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Episode 135: A Good Death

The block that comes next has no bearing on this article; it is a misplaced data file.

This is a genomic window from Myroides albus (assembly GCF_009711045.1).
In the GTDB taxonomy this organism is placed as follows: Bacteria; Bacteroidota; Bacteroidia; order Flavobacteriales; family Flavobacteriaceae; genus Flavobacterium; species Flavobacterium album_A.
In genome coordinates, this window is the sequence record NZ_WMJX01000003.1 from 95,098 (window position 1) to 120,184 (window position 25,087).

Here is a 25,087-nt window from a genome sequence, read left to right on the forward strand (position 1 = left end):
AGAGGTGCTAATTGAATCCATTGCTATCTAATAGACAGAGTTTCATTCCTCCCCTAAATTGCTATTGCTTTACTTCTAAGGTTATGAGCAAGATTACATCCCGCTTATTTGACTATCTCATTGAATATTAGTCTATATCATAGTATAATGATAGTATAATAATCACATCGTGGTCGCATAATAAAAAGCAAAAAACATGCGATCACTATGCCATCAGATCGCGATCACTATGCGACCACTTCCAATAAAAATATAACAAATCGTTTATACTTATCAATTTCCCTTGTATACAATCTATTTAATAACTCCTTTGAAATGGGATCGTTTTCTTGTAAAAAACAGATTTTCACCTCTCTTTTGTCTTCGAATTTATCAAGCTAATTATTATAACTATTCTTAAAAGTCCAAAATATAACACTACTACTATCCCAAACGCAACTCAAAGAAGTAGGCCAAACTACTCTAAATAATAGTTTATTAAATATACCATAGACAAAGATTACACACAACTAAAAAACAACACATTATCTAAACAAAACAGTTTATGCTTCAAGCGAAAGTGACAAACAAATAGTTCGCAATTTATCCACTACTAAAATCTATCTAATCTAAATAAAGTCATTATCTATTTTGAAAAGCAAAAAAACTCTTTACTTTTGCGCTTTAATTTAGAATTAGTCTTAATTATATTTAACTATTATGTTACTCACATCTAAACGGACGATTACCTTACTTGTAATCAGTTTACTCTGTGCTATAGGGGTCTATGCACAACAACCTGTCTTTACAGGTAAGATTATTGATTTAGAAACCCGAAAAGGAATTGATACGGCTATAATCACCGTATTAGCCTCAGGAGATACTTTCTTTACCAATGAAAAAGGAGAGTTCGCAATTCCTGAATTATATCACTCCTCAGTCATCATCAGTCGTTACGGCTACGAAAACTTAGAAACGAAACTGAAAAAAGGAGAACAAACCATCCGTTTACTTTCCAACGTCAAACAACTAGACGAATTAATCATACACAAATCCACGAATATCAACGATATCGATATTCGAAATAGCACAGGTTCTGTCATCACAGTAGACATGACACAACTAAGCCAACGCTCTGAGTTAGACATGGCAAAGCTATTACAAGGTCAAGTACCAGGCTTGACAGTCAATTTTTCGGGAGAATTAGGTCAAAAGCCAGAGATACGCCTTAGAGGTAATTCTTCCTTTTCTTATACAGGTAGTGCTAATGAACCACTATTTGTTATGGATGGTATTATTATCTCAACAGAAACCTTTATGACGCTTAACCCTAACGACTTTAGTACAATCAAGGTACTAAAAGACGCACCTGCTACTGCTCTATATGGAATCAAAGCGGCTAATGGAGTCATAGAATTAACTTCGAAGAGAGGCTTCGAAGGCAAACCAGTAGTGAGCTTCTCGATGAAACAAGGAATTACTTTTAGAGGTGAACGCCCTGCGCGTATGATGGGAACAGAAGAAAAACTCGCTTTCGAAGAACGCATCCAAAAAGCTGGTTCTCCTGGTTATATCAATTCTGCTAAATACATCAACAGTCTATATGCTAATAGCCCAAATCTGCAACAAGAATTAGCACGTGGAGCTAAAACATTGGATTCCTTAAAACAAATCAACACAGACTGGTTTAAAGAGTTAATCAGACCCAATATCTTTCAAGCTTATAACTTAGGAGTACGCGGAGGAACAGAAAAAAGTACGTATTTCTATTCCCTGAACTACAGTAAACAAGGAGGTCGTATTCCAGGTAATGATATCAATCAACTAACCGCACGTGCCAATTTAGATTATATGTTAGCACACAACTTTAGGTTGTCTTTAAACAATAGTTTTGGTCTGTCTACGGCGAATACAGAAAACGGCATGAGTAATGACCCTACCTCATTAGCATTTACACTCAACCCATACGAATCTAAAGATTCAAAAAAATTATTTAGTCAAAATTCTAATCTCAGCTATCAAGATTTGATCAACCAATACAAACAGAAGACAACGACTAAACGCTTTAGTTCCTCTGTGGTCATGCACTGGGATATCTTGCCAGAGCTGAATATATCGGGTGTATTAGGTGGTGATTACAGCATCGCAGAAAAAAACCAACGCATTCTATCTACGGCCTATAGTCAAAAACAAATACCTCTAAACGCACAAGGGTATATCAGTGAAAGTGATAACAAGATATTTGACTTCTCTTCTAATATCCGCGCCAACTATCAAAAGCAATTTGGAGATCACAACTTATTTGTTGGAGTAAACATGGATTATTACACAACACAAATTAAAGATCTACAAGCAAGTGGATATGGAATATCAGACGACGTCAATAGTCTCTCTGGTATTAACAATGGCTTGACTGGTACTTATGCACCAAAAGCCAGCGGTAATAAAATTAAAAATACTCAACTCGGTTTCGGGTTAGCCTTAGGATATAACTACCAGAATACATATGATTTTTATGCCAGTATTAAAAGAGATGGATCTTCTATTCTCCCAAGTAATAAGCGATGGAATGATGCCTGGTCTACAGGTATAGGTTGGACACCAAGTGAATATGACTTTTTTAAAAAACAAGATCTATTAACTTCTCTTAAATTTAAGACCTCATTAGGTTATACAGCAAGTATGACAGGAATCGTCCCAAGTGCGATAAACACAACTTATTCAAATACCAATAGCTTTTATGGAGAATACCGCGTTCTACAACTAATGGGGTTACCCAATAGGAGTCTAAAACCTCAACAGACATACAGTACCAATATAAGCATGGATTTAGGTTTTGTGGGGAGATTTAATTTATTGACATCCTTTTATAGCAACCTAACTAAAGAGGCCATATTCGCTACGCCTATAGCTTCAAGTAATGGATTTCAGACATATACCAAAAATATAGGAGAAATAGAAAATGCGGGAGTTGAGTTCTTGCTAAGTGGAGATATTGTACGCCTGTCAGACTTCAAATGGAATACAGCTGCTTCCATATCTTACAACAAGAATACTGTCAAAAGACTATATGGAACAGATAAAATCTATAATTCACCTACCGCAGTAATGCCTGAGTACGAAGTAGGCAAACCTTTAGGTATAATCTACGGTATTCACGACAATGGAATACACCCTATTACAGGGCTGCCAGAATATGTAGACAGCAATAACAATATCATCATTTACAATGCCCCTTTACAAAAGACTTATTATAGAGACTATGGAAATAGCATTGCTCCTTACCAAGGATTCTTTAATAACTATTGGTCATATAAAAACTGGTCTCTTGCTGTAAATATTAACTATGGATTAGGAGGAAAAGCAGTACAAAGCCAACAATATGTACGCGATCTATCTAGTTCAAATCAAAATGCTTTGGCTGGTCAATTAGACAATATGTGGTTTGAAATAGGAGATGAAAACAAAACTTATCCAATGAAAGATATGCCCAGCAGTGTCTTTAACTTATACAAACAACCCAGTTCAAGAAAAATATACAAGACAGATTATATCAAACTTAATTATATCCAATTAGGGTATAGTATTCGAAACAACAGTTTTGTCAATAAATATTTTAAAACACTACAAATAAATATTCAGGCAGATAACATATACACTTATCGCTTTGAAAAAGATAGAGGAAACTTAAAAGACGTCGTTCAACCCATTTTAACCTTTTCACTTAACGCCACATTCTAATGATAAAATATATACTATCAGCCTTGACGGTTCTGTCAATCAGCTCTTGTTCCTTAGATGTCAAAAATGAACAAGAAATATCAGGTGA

"It's an unremarkable. Stretch of land by Standards Wide Open field surround the place with marshland and the occasional regional rise in the landscape. It's the Scottish highlands in just about every way you can imagine wendy wet and steel gray and immensely beautiful but it's also haunted. Many who visit this patch of land due east of Auburn s have reported the most unusual experiences. Some visitors have seen injured men line in the tall grass only to watch them vanish as they move in for a closer look others have witnessed men in military leterrier uniforms. Walking out of the marsh toward them and oddest of all local birds either. Avoid the area altogether or somehow feel compelled to remain silent adding to the Erie atmosphere. The good news is that these sightings only happened once a year on April sixteenth. That's that's because the land is the site of bloody battle known as the battle of Colloton it was a confrontation that took place in seventeen. Forty six between British forces and rebels from the JACOBITE uprising and conflict. That saw the loss of nearly twenty five hundred lives and every year on the anniversary of that tragic event event the past it seems returns to make itself known because some tragedies are too difficult to move on from and as a result they gnaw at the present either through unusual experiences or the details of the stories. We still tell about them today. But it's not the only battlefield field known to be haunted by the events they once played host to all over the world. There are locations where soldiers fought and died that still seem to have an atmosphere of their own where the darkness as yet to let go and it's easy to understand why all of that pain and suffering and death concentrated into one location. Can't help but leave a mark even in a relatively new country like the United States. There are countless battlefields with reputation. Tation for something darker as if the past still waits for US behind a thin veil and thanks to its pivotal role in American history. Sorry and the magnitude of suffering that took place there is one battlefield that most people today have heard of even if they don't know about the shadows. It contains Gettysburg. I'm Aaron McKie. And this is Laura It wasn't just a battle. That's probably not a shock to many people but if we're honest most of the time someone says the name Gettysburg Gettysburg it's in reference to the battle but long before shots were fired. Gettysburg was a community. It was first settled in seventeen sixty one when when a tavern was built at a well travelled crossroads for people journeying between Baltimore and Philadelphia in what could be seen as a bit of foreshadowing. Most of those travelers were soldiers and their frequent stops. Help turn the tavern into something more by the seventeen ninety s locals were referring to the community there as Gettysburg by the time the dark clouds of the American civil war were gathering on the horizon. Gettysburg was home to nearly five hundred buildings most of which were homes but also businesses ZAN centers for manufacturing and of course there was the railroad line that passed through which also contributed to the communities. Gruff Gettysburg was also no more than a battle. In another way while the infamous battle most people remember only took place over the course of three days. It was part of a larger campaign called creatively early. The Gettysburg Campaign for most of June and July eighteen sixty three military activities swirled around the little community. They're like a large beehive of hanging from the branch of a small tree. That would change soon enough. Southern General Robert Lee had been trying to invade the North for a while his his hope was that if he succeeded he might force President Lincoln to consider some kind of peaceful agreement. But Lincoln wasn't going to let that happen in the weeks leading up to the main battle Adult Union forces under the command of General Joseph Hooker position themselves in the area around Gettysburg hoping to act like a barrier between Lee and the north so what took place between July first and July third was the bloodiest battle of the entire civil war despite replacing General Joseph Hooker just just three days earlier union general George Meade Managed to repel the confederate forces and send generally back south. It's saved the north from invasion and help help turn the tide in the larger conflict but that victory came at an enormous cost with over fifty one thousand casualties between the two sides. Roughly thirty percent of everyone involved historian drew Gilpin Faust puts that figure into morbid perspective by equating it to six million pounds of dead bodies and those bodies were left to rot in the hot July son too because the long held tradition of the victors burying the dead had been tossed out the window earlier in the war. It was was just too hard to keep up. But it's not just that the union forces didn't have time to dig graves turns out there weren't enough supplies to get the job done either. A key tool in that process was shovels. Obviously and there weren't enough to go around and so the dead for a long while were simply left in the sun because of this. The people of Gettysburg reportedly began using scented oils. Like Penny Royal peppermint as a way of masking the stench. It went beyond smells though. Go after the battle. Farmers headed back out into their fields. Only to find dead soldiers littered throughout their crops. One farmer George rose found at least fifty bodies in in his field. While another farmer discovered entire frontline of eighty soldiers that had died in a tidy row everywhere people looked. There were dead horses and dead men then. It wouldn't be until October that the national cemetery was set up at Gettysburg. The battle might have been four and a half months in their past. But I can't imagine region anyone there felt as if it was over or had begun to forget. That's because there was something else going on in the hearts and minds of those connected to the battle of Gettysburg is he. The people of the late nineteenth century lived in a world where death was more of a community event. The overwhelming majority of people from that era died in the presence of loved ones. Almost always at home. It was viewed as a good death or the final moments in words of the dying might be recorded but war robbed families families of that experience all throughout the civil war parents and spouses had to wrestle with the knowledge that their loved ones had traveled far from home only to die suddenly in battle with no one to witness or comfort them. That wasn't a good death. As far as they were concerned. One common fear that came out of this bitter side effect perfect war was that the dead might linger that the lack of a good death had the potential to create a cloud of souls who are separated from their bodies in a less than ideal way. People feared those souls would never rest or find peace and in turn might stay to haunt the land of the living now. Obviously life moved on and Gettysburg. People put their lives back together. Businesses reopened and farmers went on to plant and harvest new crops but the specter of all those bad deaths lingered on. We know this because of the stories they told stories that have held on to this day. I've tragic loss and and painful death and if they're true Gettysburg is filled with more than just stories of the past. It's also haunted by the dead So if the shifting battle lines were waves. The Community of Gettysburg was the shoreline depending on time and day of the conflict. You never knew which side it would have control over the homes and businesses there. Barnes were used as military hospitals kitchens and dining rooms played host to officers. Planning their next moves naturally. The people of Gettysburg did their best to disappear. And stay out of harm's way and for the most part it worked the home of local farmers. Our Daniel and Rebecca lady was taken over by confederate forces around July second. It was stressful for the family on number of levels not least of which was the fact that Rebecca had just given birth to their fourth child week before but the beautiful fieldstone farmhouse quickly became a hospital for injured troops and that meant that there was a lot of blood again. The House is made of stone so it fared better than its wooden neighbors against stray many balls but inside the confederates got creative with everything they could find in order to help their injured. Soldiers doors were taken off hinges and used as stretchers. The dining room table served as a location for emergency operations amputated limbs were piled outside the kitchen window a pile that reached so high that it was visible from inside today there are still bill visible blood stains in various parts of the house remnants of that painful and tragic week but some believe the stains aren't the homes only reminders of the past visitors visitors have seen ghostly figures in military uniforms throughout the property while others have heard screams of pain as if someone were injured and afraid like a dying in soldier another place with its own connection to the battle is the Fairfield in which was already nearly a century old by the time the battle washed over the community. There some people tell stories about its use as a confederate hospital. But there's no solid proof to back up that claim. What we do know is that the property was used? As the site of the mass grave for dead confederates as the story goes the southern forces retreated westward at the end of the battle. A path that took them directly passed the house. Whispers rippled through the broken confederate soldiers that a physician lived in the house and as a result hundreds of injured stop there for help in addition waggons filled with corpses were guided into the yard and emptied. They're leaving the owners with over eight hundred bodies to bury that's nearly a thousand lives that were lost. A violence only only to be buried with no identification or honor bar from their home and loved ones might have dreamed of a good death but what they received was far worse. Today the House seems filled with echoes of that tragic past objects have been known to move on their own such as dishes in the kitchen. Mysterious mysterious sounds are often heard throughout the house like footsteps in an empty room and doors have been seen to open and close on their own others have felt cold spots it's and photographed orbs those classic visual clues. That ghost hunters look for most frightening of although many visitors have claimed to see the Pale figure of the older man. Sometimes dressed in military uniform is most commonly seen in the main floor of the dining area. A portion of the House that was built on top of the the mass grave of confederate soldiers never speaks. But it's hard not to feel disturbed by his presence and I could go on because there never seems to be a shortage of structures in Gettysburg that claim a connection to the infamous battle of eighteen sixty three and with them comes just as many stories of the dead had who refuse to leave. In fact I've been told that the local police there received so many calls about unusual sightings that they have their own response code for such reports. Eighteen sixty three some locations in town seemed to have more activity that others. It's not a competition of course but they're certainly only a difference from one place to the next at the top of that list. Though is a building that seems to have experienced more echoes of the past than most. And if you're up up for it I'd like to take you there It was built before the war and its story continued long after it was over the House that stands today at at four. Oh One Baltimore street was constructed in the early eighteen hundreds by its original owner. A man named John McFarland who lived there until his death in eighteen fifty one is death however would be the first of many to take place in the life of the home he built today. It's known as the Farnsworth House in but in July eighteen eighteen sixty three when the armies of the north and the south converged upon the community there in Gettysburg the house was owned by Harvey Sweeney and his wife Catherine a live there with their daughter Elizabeth as well as some lodgers who rented a room but when the union forces arrived they also took on larger duties. Those Union troops needed space as for supplies and safe medical care and set up camp at the Baltimore Street Hus- but after just one day of fighting the union had lost ground and the sweeneys home became a meeting in place for the confederates instead. In fact it said that southern sharpshooters actually fired at the northern line from within the house literally placing part of the battle inside sweeny home for three days. The sweeneys were forced to stay away from the House and probably wondered. If they would ever get back we can look back today and know that the battle would end on July third but to those in the middle of it must've seemed like a new reality with little hope thankfully on July fourth. They were able to return but it wasn't a warm welcome. According to the stories told about the House Catherine and Elizabeth where the first step back inside and when they did they discovered a scene of horror and destruction. The interior of the home was in disarray. Windows were broken. Furniture had been destroyed and blood was everywhere including the walls. That wasn't the worst of it though. They apparently discovered a room on the second floor. That was absolutely covered in blood blood. And when they examined more closely they noticed drag marks that led out into the hall and then down the stairs following the red smears. They were led to the cellar earlier where they discovered a horrifying scene. The bodies of two confederate soldiers one of which had nearly been decapitated. Most people have assumed that these two soldiers orders had been stationed in the upstairs room. Sharpshooters but had retreated after being mortally wounded a retreat that led them to the dark silence of the houses seller and that same seller has been reported to be the location of a number of unusual things over the years. Some claim that an aggressive confederate spirit fills the place which which some are quick to blame on the two bodies that the sweeney women had discovered there. But there's also a mysterious mirror down there that seems to have a mind of its own leans lanes against one of the walls down in the cellar and while it doesn't have a menacing appearance many who have spent time with it. Come away feeling. Threatened and oppressed others have seen ghostly images behind themselves when looking into the mirror and some have even captured mysterious shapes on film. It's even been known to move overnight as has the plain in white sheet that sometimes covers it. It's not the only space in the house. That's reported to be haunted though upstairs on the second floor is a room known today as the Sara Black Room named after one of the previous owners of the building witnesses claimed visions have been so strong inside that room that they've even been photographed from the street below. Although I haven't been able to track down images back up that claim completely but if you ask most people in Gettysburg today what the most famous ghost is in the entire house nearly early everyone will agree that. It's Jeremy Legend says the Jeremy as the ghost of a young boy who died outside in the street due to a tragic carriage accident. The the injured boy was apparently brought inside for medical attention but passed away before he could be saved and perhaps because of his painful death. Some think the boy has simply refused. I used to move on and find peace. Interestingly the stories claim that the room he died in eventually became a bathroom. The bathroom in fact that's connected connected to the Sarah Black Room that I mentioned a moment ago. Jeremy has also been seen or felt in other parts of the house including the seller and the kitchen. But it's one particular the story that has left many people scratching their heads. And if it's true. It's more than a little frightening in another room in the house where Jeremy has been known to frequent. A red. Wooden toy box has been kept. Perhaps to let him know that he's still remembered. Once visitor used a recording device to listen in the room apparently captured a small. Quiet voice whispered Jeremy Red box later in that same room. Another visitor became frustrated by a table lamp that kept switching on and off. Despite everything they tried and making sure to press the button firmly until the light came on it would switchback off a few minutes later. It was only after hearing what they believe to be the gentle laughter of a small child that this guest decided to see if the lamp. Perhaps I had a faulty cord. They approached the table one more time and then knelt to trace the core down to the outlet where they hope to find an answer instead. They discovered something that caused them to catch their breath. The lamp you see hadn't even been plugged in Hello everyone wants a good death. We envision a peaceful ending to a lifetime of Challenges Joyce preferably surrounded by those who love us it's an ideal and thankfully many people still get to experience that in our modern world but nothing is guaranteed that idea. Yeah of a good death wasn't new in the eighteen sixties but it had certainly reached its peak in the Zeitgeist of the day. It was helped along by Protestant Christianity and and found a foothold almost everywhere including popular literature and books on health and wellness but the civil war offered a new stage in the way it was handled can still we seen in the folklore surrounding battles like those at Gettysburg. The war pulled people out of their comfortable plans and force them into a situation. Were death was always around the corner. There was fear and anxiety but also a good amount of plain old coming to terms with at all. I mean you and I go through life thinking about death as a someday sort of thing but the soldiers that converged on Gettysburg knew it was a lot closer than that and if it arrived the next day it would more than unlikely not be a good one. War is complex. It's not a black white issue that we can easily parse and declare fixed. It's messy and difficult to pin down and it's out of those complex situations that the shadows of life tend to grow tragedy heartbreak suffering freen and pain. We are powerless to stop it. And that can be absolutely frightening too many people so it's no wonder that whole forests of stories have sprouted brought it up on the battlefields let Gettysburg and honestly it's stories like those that show us the full power folklore in the face of lost records and undestroyed lives those stories. Help us keep the past alive. Are they always the most accurate absolutely not but they perfectly captured the overwhelming feelings of loss and suffering that the people of Gettysburg felt stories. Like those about another room in the Sweeney's house today. It's known as the Garret Room but in eighteen sixty three it was most likely the location those confederate sharpshooters were stationed in and where they received their bloody injuries and for a long while L.. Guests in that room have reported unusual things none though speak to the tragedy of war more than one experience from nineteen ninety three and according to the tale a mother and her young son arrived to spend the weekend there in town a toured Oliver Gettysburg that first day and returned to the Farnsworth House in in the evening to get ready for bed because their room didn't have its own bathroom. Each of them took turns using the one on the floor below them. I the mother and then her son son Daniel but while he was gone the boy's mother heard him screen rush down to see if he was all right. She found him curled up on the floor outside the bathroom door crying and covering his face other guests arrived as well and together. They all try to figure out what had happened to the boy when his mother asked him what had happened. Daniel simply replied blood. Mommy blood everywhere while pointing at the door one of the guests checked the the bathroom only to find that it was clean and safe with no signs of blood anywhere after apologizing to the other guests disturbing them. The mother then led her son back upstairs where he hopefully slept well and forgot all about it and it's easy to listen to a story like that and let logic takeover isn't it The boy had spent all day touring civil war sites and his overactive imagination simply got the better of him billing his head with horrible visions. But it's difficult to miss the coincidence of a mother and child returning home to a bloody scene because that's exactly what happened to Catherine and Elizabeth Sweeney in the very same house on July fourth. A coincidence because that's the same date that Daniel claim to see the very same thing one hundred thirty years was later today. Battlefields of our world have played host to immeasurable pain and suffering and few can hold a candle to the fields the streets of Gettysburg. And while given you a glimpse into its shadows there's one more story. I just have to share stick around after this brief sponsor break and I'll tell you all about it. This episode was made possible by simply safe every night. Local police departments across America received hundreds of calls calls from burglar alarms but the vast majority of the time they have no idea whether the alarm is real or not all the alarm company can tell them is the motion sensor went off simplisafe home security. It's different if there's a break in simplisafe uses real video evidence to give police in eyewitness accounts of the crime and that means police dispatch up to three hundred fifty percent faster than for a normal burglar their alarm with simplisafe. You get comprehensive protection for your home with outdoor cameras and doorbells that alerts you to anyone approaching your house as well as entry motion and glass break sensors inside plus simplisafe protects your home from fires water damage and carbon monoxide poisoning. And it's all monitored twenty four seven by live security professionals all for just fifty cents a day. No no contracts get started today visit simplisafe dot Com Slash Lor and you'll get free shipping and a sixty day risk-free trial you've got nothing to lose. Go now and be sure to use SIMPLISAFE DOT com slash lore. So they know that law sent you at simplisafe DOT COM Slash Lor. This episode was also made possible by Harry's what if there was a fifty percent off sale happening every time you went shopping for razors. That's what it's like when you shave with Harry's the offer premium blade refills as low as two dollars a piece. That's up to fifty five percent off. 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Join the millions of guys who are already saving money and go to Harrys DOT COM Slash Lor to claim your offer today and finally this episode was made possible by squarespace when I launched lower nearly five years ago. I had no idea how much work it would be day and day out. What I did know though was that I couldn't become an expert at everything and when it came to run into websites? I needed help. Which is why I pick squarespace with with squarespace? I was able to build a website that allowed me to use dead simple editing controls to manage my audio players images posts and products in fact the lore website has been powered by vice squarespace since the very beginning and honestly. I can't imagine doing it any other way. Between their beautifully designed templates powerful ECOMMERCE features free hosting and award winning twenty four seven customer support. squarespace has everything that I need to run a professional website without making that might profession get started today for free just visit squarespace dot com slash. Lor To start your free websites and when you're ready to launch it be sure to use the offer Code Laura at checkout to save ten percent. squarespace dulled something beautiful Death is frightening but death on a grand scale is something more complex. Yes it's disturbing but it's also easier to distance ourselves from it. All of that. Tragedy happened over there. We might say but it didn't follow us. Home and Gettysburg was no exception as I mentioned before the loss of life during those three days of battle is a number. That's difficult to fathom with the casualties totalling over fifty eight thousand soldiers more surprising though is the fact. That's as far as we can tell. Only one civilian lost their life during the conflict meaning for one family family. The war did follow them home. The Wade family had lived in Gettysburg for quite some time. Although life wasn't always the easiest while I haven't been able to track down the father's name we do know that he was arrested and sent to prison in eighteen fifty four the crime of Larceny when he returned two years later his wife took took steps to protect her family from him and had him declared insane before sending him away. That left Mrs Wade with four children to care for on her own and By all accounts she did a wonderful job or oldest. Georgia married a union soldier in eighteen sixty two and her younger daughter. Jenny became engaged just a year. Your later Herbert Tro was actually a childhood friend named Johnson skelly although most people just called him Jack but due to his active service in the military it seeing at their wedding would have to wait. Jack skelly wouldn't return now on June fifteenth of eighteen sixty three. He was mortally wounded at the battle of winchester before before being taken captive by the confederates before he passed away though fate brought him comfort in the form of another childhood friend. A young man named Wesley culp. On on his deathbed Jack Skelly sculpt to carry a message to his true love Jenny Wade. We don't know what that message was. But it's safe to assume it was not unlike the countless other letters from soldiers of loved ones that have been preserved over the years but we do know that Wesley culp was guided home by the march of war. Just a couple of weeks slater joining his regiment. To fight in the battle of Gettysburg War had come home for people though as I mentioned earlier the Union and confederate forces. This is play tug of war with the homes and businesses of the town and many of those who lived there were forced to find shelter elsewhere. Some though stayed neither because they wanted to help help. Or because running wasn't an option it was the latter case for the Wade's Georgia and her husband welcomed their first child into the world on the first first day of battle July first and because of that they were essentially trapped at home to help them her sister Jenny and their two younger brothers along with their mother. All converged urged on Georgia's house at five. Forty Eight Baltimore Street. It had to have been a bitter sweet time in the House on one hand. They had the joy of a new baby to put a smile on their faces But just outside their walls. The rumble of battle shook them to the core. Reminding them that while life was precious it was also precarious. Death could come for anyone. Anyone without warning in fact historians know of at least one hundred fifty bullets that struck their home during the battle. Most people believe that the family would have spent at their time hiding in the cellar but we also know that Jenny and her mother lended their support to the union troops by baking loaves of bread for them. But that of course meant leaving. The safety below in order to work in the kitchen above on July third jenny was standing in her sister's kitchen kneading the dough. That would be used to bake yet another batch of bread when a stray shot pierced the house historian say that it passed through the parlour door and the kitchen door without losing its lethal velocity. That's when it struck trucked Jenny from behind just below her shoulder blade allowing it to penetrate her heart. Jenny slumped into a heap where she had stood in moments later. Her mother mother discovered her lifeless body on the kitchen floor. There was wailing in tears but also a rush of panic from fear that more bullets would follow the I still. They managed to bring Johnny's body back down into the cellar where they would mourn in the darkness by candlelight that final message from her beloved Jack Skelly would never reach your ears although it wouldn't have even if she had survived it seems that less than a mile away. Jack's childhood friend Wesley culp had also been shot art and whatever the message he had been tasked with had truly been he took it with him to the grave. It said that Wesley culp died on coal pill a piece of land. Dan named after his own family. But that wasn't the only coincidence that would haunt the Wade family as they move forward into life with Jenny. Those steps would be slow because of the battle. Jenny's body had to remain in the cold. Damp cellar her sister's house when it was over quickly buried her in the backyard in a borrowed coffin probably out of fear that her body would decay before a proper funeral could be planned. It wasn't until January of eighteen. Sixty four roughly six months. After her death they disinterred her and removed her remains to a local graveyard along with the proper burial service. Jenny wasn't finished moving quite yet just just a year later in eighteen sixty five. She was moved one last time to be closer to the grave of her beloved Jack Skelly who had been buried nearby in Evergreen Cemetery. Both of them had died alone. Denied the good death that most people craft but by moving her body they would at the very least near each other for eternity. One last thing Evergreen cemetery might be home to the tragic couple Jenny and Jack. But it's also the site light of something else because less than two years earlier in November of eighteen sixty three. A ceremony was held. Dedicate the Gettysburg national cemetery which sits right right beside the evergreen and to do so locals built a platform inside Evergreen cemetery where important dignitary would later stand and deliver. Ah Powerful message a message that transformed the enormous tragic loss of life into something more meaningful into a good death and the man President Abraham Lincoln and his message the Gettysburg Address This episode of Law was written and produced by me. Aaron and Minke With Research by Taylor Haggar dohrn and music by Chad Lawson. Lor is much more than just a podcast. There's a book series available in bookstores and online and in two seasons of the television show on Amazon Prime Video. Check them both out if you want more lore in your life. I also make to other podcasts. Aaron McKie's cabinet of curiosities and on obscured and I think you'd enjoy both each one explorers other areas of our dark history ranging from bite sized episodes to season longtime into a single topic. You can learn more about both of those shows and everything else going on over in one central place the world of Lor dot com slash now. And you can also so follow the show on twitter facebook and instagram just search for lower podcast all one word and clicked out. Follow Button when you do say hi. I like like it when people say hi and as always. Thanks for listening